A new friend of mine is an equine-assisted therapist. After I revealed to him my almost-as-obscure profession (lexicographer) we found common ground in talking about a usage that particularly bothered him and that he was always at pains to correct. He said that newcomers to his profession, whether as clients or trainees, were inclined to talk about “using the horse.”
“What term do you prefer?” I asked.
“ ‘Working with’ or ‘partnering with’ the horse,” he said.
This is perfectly sensible: horses are large and intelligent creatures and they are the sine qua non of equine-assisted therapies. Their contribution to it should not be characterized with the same verb that roofers use to talk about hammers, or cooks about cornstarch. What’s really objectionable about ‘use the horse,’ however, is that it can evoke a particular quality of the verb use: the status of dominion that is implied when the subject of ‘use’ is a person and the object is some other sentient being. When a creature, whether biped or quadruped, is “used,” the implication is often that the creature is in fact wrongly used, abused: taken advantage of, put to the wrong use, exploited. It’s a peculiar thing that this verb, a short one, quite old in English, and frequent (it’s in the top 20 of English verbs) should have such widely differing connotations, depending on the words that surround it.
Was it always so? Like many extremely old, barnacle-encrusted words in English, use has several meanings that have fallen away since it first appeared, and many meanings that developed by natural extension of one of its core meanings: to put an implement or instrument to practical use. This early meaning was extended to animals before it was extended further to people, but interestingly, use took on the meaning of “have sexual intercourse with” in the first century of its debut: originally not in an exploitative sense, though it is today impossible to avoid that connotation when “use” is used in any sexual context. The generally negative association that use has in relation to people, and sometimes to animals, did not become fully established till the 19th century, nearly five centuries after use appeared in English.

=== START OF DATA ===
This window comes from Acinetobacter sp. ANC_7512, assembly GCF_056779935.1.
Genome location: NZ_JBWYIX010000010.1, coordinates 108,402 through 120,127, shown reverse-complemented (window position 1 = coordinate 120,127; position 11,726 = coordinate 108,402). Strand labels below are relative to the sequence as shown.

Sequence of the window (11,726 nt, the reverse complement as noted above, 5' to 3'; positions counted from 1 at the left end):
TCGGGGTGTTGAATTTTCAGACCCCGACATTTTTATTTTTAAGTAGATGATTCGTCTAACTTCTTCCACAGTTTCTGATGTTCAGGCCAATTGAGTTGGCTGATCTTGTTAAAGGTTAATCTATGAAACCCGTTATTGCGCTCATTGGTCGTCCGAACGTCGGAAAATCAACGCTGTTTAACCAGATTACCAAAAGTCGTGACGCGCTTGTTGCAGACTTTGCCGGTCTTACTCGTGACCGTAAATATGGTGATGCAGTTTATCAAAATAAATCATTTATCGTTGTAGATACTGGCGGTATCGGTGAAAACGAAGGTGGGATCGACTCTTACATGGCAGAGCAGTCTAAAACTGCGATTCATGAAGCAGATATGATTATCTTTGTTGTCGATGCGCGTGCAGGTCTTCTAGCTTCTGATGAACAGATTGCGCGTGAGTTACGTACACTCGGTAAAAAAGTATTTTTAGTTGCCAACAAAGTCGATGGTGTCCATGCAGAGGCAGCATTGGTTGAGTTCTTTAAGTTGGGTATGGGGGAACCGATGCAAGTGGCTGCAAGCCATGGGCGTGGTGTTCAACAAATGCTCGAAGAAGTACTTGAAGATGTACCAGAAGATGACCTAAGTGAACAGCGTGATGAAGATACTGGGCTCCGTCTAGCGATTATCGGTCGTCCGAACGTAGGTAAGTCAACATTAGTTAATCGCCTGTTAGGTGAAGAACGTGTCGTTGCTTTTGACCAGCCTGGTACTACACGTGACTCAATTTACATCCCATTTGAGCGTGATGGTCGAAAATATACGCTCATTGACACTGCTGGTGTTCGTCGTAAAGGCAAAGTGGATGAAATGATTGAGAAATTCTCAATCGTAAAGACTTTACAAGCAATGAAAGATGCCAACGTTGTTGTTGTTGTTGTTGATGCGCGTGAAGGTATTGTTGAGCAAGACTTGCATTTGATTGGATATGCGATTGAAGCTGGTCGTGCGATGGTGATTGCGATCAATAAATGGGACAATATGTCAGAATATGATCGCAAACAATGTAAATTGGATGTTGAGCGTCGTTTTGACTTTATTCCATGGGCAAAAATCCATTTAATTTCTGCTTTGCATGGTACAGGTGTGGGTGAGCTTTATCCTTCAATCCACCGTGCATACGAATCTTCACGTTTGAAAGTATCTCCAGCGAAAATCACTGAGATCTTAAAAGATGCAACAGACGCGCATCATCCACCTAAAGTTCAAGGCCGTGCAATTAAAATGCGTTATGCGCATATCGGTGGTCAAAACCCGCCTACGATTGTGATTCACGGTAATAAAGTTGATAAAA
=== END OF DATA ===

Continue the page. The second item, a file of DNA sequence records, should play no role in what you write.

At least two other verbs in English share this quality with use, of having mainly neutral connotations when the object is inanimate but negative connotations when the objects are animals or people. No one, neither man nor beast, likes to be on the receiving end of exploit or manipulate. Exploit entered English with neutral connotations and took on the negative sense that is common today about three centuries later. Manipulate, a latecomer to English (it is a 19th-century coinage) took a mere fifty years to go from “handle apparatus” to “control in a devious manner.” Another verb that may be entitled to membership in this small class is handle, the oldest of all these verbs, the only one that is an English native, and one that is also given to possible negative associations when the object is a person. Its derivative manhandle, a 15th century word, dispenses with positive meaning altogether and is a species of mistreat.
A final member of this small lexical corner of English is the idiom at the hands of someone. It is almost never used in a positive sense and generally signals human mistreatment of others. Handle and manipulate also carry the notion of hand in their etymologies. Perhaps the take-home from all this is that power corrupts, and that you should always be careful to observe what people do with their hands.Email this Post